# Show that a function that is locally increasing is increasing?

A function $f : \mathbb{R} \to \mathbb{R}$ is locally increasing at a point $x$ if there is a $\delta > 0$ such that $f(s) < f(x) < f(t)$ whenever $x-\delta < s < x < t < x+\delta$.

Show that a function that is locally increasing at every point in $\mathbb{R}$ must be increasing, i.e., $f(x) < f(y)$ for all $x < y$.

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This seems like an obvious application of the definition of "compact" to the interval $[x,y]$. – coffeemath Oct 22 '12 at 10:11
Adding to coffeemath's point: remember the property (maybe definition, depends how you go about it) of compact sets in $\mathbb{R}$ that "every open covering has a finite subcovering". That should allow you to "globalize" the local statement. – Guilherme Freitas Oct 23 '12 at 8:43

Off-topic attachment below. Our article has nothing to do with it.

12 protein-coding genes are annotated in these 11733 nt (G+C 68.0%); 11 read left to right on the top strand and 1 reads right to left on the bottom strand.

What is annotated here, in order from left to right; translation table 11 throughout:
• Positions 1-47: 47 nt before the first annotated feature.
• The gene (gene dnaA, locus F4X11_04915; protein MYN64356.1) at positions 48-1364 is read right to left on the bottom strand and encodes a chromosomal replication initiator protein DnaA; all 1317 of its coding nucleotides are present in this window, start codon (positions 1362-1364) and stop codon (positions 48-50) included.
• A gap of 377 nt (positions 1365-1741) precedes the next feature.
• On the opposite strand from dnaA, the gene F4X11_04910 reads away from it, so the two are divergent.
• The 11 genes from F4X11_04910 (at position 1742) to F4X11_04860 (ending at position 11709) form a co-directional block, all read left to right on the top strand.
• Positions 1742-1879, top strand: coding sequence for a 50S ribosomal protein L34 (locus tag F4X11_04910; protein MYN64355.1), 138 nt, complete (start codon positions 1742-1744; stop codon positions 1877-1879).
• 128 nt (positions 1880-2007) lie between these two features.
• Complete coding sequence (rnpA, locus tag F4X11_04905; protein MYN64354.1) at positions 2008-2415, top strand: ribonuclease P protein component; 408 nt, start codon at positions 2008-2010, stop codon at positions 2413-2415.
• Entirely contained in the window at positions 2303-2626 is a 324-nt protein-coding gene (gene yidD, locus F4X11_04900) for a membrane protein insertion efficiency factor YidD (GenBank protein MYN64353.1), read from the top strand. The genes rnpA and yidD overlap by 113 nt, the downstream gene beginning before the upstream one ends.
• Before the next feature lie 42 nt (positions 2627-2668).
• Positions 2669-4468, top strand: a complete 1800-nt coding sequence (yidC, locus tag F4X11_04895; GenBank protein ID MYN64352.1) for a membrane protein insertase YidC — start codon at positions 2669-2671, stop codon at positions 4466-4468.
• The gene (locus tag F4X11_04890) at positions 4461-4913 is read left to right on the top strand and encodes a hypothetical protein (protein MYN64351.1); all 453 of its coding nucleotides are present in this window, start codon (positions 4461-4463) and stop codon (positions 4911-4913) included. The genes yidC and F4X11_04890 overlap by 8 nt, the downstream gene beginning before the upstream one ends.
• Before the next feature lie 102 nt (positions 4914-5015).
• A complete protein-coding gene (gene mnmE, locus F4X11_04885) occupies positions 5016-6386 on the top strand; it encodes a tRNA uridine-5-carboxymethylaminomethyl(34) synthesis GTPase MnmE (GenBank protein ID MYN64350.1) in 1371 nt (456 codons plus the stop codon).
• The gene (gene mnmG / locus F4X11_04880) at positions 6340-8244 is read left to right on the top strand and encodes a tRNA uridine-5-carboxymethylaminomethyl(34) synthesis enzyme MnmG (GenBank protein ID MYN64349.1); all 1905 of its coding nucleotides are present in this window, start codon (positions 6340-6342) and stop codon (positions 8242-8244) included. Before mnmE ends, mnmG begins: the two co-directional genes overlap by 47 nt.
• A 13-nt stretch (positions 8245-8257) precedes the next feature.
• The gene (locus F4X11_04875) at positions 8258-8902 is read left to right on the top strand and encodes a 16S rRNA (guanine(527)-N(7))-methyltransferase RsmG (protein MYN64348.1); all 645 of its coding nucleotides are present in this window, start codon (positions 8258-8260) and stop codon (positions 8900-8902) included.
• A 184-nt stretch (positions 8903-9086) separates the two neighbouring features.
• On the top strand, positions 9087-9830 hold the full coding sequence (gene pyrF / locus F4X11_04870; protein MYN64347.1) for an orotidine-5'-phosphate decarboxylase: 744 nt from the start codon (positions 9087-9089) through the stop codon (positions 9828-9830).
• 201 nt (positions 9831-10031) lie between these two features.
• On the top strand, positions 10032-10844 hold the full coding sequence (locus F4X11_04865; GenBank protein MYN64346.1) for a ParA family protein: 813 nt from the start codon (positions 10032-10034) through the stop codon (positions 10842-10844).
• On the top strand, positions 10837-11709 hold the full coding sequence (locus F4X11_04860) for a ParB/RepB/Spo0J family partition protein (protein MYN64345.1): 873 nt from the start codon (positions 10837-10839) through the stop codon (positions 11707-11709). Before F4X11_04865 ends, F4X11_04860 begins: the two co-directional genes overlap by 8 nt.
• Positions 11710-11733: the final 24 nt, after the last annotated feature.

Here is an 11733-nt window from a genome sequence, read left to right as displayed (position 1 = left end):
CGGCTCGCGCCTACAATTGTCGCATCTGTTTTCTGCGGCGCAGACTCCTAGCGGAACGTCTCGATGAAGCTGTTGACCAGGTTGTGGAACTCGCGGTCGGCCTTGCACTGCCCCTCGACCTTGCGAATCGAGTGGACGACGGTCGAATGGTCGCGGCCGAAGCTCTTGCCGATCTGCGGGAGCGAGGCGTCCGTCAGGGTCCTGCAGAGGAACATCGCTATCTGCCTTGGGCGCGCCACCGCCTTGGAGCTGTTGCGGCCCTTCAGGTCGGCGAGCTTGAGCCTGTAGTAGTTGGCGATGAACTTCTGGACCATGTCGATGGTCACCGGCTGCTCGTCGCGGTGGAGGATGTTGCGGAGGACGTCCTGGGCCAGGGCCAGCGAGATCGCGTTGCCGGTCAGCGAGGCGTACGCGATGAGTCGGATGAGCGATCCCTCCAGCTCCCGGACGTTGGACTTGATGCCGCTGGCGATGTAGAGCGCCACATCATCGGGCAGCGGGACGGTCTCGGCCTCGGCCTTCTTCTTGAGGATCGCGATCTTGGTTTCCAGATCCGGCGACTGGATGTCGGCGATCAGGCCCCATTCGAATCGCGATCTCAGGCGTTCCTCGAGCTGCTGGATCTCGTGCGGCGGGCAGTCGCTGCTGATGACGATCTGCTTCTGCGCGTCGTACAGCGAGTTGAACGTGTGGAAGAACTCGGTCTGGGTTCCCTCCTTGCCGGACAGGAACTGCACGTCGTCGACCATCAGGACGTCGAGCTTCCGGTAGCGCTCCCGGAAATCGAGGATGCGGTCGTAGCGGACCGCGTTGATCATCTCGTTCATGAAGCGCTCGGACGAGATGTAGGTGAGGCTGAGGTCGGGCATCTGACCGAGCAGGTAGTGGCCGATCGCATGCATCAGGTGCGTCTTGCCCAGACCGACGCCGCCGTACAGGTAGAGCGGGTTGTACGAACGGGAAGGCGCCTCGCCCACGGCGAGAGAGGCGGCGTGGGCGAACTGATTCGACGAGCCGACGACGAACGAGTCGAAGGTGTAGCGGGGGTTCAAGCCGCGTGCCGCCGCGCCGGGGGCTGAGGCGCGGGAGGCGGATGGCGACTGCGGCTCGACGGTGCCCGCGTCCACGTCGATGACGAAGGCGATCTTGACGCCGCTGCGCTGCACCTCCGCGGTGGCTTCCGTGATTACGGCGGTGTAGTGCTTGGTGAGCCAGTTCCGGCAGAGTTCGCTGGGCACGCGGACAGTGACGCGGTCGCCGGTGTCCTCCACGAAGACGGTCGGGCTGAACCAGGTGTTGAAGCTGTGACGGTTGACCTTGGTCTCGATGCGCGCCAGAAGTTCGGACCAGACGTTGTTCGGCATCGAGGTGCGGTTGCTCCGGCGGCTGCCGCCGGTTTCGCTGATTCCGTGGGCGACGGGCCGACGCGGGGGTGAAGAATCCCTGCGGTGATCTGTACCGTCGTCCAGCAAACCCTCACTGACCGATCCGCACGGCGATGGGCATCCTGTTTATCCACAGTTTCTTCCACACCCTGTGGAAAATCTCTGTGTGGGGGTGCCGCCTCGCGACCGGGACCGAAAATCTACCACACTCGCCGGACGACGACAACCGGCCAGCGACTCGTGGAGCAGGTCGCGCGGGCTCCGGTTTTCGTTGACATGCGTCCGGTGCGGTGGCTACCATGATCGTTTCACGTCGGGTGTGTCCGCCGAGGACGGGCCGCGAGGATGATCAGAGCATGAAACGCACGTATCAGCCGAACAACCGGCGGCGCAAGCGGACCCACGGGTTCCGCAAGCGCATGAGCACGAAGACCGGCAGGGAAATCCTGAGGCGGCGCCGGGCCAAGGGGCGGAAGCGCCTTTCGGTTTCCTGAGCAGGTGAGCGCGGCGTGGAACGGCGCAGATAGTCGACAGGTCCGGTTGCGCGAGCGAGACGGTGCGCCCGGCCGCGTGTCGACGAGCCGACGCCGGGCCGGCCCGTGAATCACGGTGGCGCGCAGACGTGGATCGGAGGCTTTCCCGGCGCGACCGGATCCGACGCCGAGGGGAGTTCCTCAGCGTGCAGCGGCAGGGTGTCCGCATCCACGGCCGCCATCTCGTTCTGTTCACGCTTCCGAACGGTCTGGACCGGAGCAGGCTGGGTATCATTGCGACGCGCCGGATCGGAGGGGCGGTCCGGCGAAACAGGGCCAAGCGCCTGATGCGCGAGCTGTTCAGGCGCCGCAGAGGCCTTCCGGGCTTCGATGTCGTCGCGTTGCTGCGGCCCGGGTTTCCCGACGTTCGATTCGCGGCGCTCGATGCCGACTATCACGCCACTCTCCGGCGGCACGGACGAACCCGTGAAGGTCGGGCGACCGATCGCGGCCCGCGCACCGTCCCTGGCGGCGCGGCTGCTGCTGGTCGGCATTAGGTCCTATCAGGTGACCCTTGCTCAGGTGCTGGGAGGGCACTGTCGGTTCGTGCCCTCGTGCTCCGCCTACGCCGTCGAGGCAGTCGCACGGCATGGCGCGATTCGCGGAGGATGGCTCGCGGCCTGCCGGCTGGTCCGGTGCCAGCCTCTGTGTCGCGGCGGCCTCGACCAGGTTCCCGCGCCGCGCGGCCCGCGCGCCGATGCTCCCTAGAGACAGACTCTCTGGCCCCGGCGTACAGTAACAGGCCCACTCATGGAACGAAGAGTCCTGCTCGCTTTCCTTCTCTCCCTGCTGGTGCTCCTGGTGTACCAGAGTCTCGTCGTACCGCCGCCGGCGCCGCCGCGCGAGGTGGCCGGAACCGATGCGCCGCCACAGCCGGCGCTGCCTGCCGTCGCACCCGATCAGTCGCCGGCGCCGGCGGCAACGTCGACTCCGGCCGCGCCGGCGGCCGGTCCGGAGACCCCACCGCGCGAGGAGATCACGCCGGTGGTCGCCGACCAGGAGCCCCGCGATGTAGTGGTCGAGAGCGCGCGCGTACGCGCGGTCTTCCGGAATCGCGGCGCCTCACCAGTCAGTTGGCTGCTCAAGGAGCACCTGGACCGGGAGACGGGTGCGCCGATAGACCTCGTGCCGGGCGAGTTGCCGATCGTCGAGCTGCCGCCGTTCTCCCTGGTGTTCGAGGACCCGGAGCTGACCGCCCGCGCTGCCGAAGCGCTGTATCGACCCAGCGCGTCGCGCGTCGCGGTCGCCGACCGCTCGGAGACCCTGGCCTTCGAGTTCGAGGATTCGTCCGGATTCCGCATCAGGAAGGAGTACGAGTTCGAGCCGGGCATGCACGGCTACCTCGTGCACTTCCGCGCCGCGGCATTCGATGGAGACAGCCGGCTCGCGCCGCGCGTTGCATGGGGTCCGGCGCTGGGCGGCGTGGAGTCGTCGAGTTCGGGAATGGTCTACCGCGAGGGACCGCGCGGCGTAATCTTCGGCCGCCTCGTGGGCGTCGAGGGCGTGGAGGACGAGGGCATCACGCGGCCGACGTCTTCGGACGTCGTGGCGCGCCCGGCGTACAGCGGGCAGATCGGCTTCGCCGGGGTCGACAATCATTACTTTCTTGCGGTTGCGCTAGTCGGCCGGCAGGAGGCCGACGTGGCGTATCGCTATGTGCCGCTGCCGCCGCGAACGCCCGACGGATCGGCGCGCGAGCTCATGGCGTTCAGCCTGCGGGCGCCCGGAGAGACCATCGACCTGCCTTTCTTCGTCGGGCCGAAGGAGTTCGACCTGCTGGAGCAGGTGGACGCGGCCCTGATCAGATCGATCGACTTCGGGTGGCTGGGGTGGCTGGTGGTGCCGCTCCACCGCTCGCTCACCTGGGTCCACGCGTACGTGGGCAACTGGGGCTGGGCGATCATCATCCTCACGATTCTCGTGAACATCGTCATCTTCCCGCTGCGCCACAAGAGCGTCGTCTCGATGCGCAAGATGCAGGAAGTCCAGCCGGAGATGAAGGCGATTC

HINT: Suppose that $f$ is locally increasing at every point of $\Bbb R$, but $f$ is not an increasing function; then there are $a,b\in\Bbb R$ such that $f(a)\ge f(b)$. Let $B=\{x\in[a,b]:f(a)\ge f(x)\}$; $B\setminus\{a\}$ is non-empty, since $b\in B$, and is bounded below by $a$, so $b$ has a greatest lower bound $x_0\in[a,b]$.
Show that $x_0\in B$, and consider two cases:
1. $x_0=a$. Use the hypothesis that $f$ is locally increasing at $a$ to get a contradiction.
2. $x_0>a$. Then $f(x)>f(x_0)$ for each $x\in(a,x_0)$. Use the fact that $f$ is locally increasing at (what point?) to get a contradiction.
Alternatively, if you’re familiar with the open cover definition of compactness, you can let $[a,b]$ be any closed interval and use the hypothesis that $f$ is locally increasing at every point to get a cover $\mathscr{U}$ of $[a,b]$ by open intervals on each which $f$ is increasing, then use compactness of $[a,b]$ to get a finite subcover and show directly from the existence of this finite subcover that $f$ must be increasing on $[a,b]$. Since $a\le b$ are arbitrary, this shows that $f$ is increasing.
Clarification: if $x_0 \in B$, a subset of the interval not containing a, how can case 1 hold? – Zhanfeng Lim Dec 14 '15 at 4:25